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back to article 'World's BIGGEST online fraud': Suspect's phone had 'location' switched on

Two Russians arrested over their suspected involvement in the largest online fraud in US history were tracked down by analysing photos they posted to social media sites and tracking the location of one suspect's mobile phone, Reuters reports. Four Russians and a Ukrainian national were named as suspects in a credit card hacking …

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Meh

Cheeky Breeky y van damke!

Smilianets used a variety of online nicknames including "Dima Brave" and "Dima Bold"

GET OUT OF HERE STALKER! GO AWAY!

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Anonymous Coward

Re: Cheeky Breeky y van damke!

One of my favourites is Anton Ravioli

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Silver badge

It's all in the details

Tiny details that slowly add up. Plus other people.

In my perfect heist I'll be working solo, butt naked.

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Anonymous Coward

Re: It's all in the details

As it's impossible to commit the perfect crime, you'll have to accept some compromises to ensure it's worth-while.

I'd suggest a full-bodied assistant, who in the name of avoiding any potential snags or skin scrapings (honest), should be clad in some very tight latex.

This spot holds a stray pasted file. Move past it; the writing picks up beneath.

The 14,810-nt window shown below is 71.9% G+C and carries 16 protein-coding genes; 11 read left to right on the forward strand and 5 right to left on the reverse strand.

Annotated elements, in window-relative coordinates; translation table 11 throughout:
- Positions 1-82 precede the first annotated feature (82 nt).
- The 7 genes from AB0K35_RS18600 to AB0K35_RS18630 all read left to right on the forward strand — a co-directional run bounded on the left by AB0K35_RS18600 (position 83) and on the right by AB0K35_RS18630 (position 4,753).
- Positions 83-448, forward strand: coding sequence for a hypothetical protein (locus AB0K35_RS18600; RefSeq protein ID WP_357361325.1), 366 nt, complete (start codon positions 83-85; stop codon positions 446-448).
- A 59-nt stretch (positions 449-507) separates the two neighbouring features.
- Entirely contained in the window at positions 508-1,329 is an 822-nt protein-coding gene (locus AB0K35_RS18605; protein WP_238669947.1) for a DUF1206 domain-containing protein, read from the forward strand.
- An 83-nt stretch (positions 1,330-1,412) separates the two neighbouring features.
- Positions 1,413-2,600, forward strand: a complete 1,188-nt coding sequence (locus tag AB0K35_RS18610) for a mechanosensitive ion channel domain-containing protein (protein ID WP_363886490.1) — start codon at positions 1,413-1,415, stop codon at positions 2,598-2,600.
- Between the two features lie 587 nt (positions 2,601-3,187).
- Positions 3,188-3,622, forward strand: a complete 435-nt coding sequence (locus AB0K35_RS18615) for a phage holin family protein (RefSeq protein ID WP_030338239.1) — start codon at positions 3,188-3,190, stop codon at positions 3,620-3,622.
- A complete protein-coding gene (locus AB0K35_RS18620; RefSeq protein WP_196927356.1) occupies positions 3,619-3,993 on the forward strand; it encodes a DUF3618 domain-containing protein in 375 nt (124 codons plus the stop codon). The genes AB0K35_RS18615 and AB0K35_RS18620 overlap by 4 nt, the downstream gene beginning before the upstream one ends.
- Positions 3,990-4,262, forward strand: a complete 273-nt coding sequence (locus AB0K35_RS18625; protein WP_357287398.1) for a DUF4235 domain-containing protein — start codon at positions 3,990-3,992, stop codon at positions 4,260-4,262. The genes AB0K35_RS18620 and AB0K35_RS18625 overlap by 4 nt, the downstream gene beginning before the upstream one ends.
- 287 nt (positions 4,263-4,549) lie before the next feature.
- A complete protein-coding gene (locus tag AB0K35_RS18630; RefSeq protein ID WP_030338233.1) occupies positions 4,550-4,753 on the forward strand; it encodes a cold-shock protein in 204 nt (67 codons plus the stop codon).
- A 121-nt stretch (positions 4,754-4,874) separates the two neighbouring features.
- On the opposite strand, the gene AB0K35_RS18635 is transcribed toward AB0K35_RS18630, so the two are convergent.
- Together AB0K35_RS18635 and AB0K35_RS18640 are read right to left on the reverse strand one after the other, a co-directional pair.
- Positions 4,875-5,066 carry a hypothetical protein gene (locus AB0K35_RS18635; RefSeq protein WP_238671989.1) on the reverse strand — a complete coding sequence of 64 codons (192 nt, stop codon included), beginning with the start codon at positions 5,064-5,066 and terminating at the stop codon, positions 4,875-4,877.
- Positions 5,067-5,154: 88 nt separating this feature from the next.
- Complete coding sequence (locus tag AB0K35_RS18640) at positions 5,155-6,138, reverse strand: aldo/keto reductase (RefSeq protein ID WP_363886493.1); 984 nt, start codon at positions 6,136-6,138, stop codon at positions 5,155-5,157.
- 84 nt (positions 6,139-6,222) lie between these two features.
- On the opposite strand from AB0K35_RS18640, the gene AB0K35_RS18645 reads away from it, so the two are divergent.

She needs to be full bodied in order to.... just because OK?

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Anonymous Coward

Re: It's all in the details

Yes but "some compromises" don't mean being a complete dick and broadcasting your location to the entire world.

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Devil

Re: It's all in the details

"As it's impossible to commit the perfect crime ..."

Try selling overvalued assets in a continuous spiral until the government bails you out. Then walk off with all the money and none of the responsibility.

Seems like the perfect crime to me.

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Thumb Up

Re: It's all in the details

Agree. And they didn't physically "walk off", more's the pity, but stayed in their jobs, or got promoted.

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Re: It's all in the details

Be careful of what you ask for - Rosanne Barr is "full bodied",but I wouldn't want to see her in latex.

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Devil

Re: It's all in the details

The problem is when you cover your face but are still recognised.

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Re: It's all in the details

@Bakunin

That's the one. It definitely is the perfect crime.

Christ, instead of being charged at any point, when you leave, they give you another massive payout.

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Re: It's all in the details

@fishman

OK, I knew I was going to regret it but I had to put her name into Google to find out. Thankfully I didn't make the mistake of including the word latex though.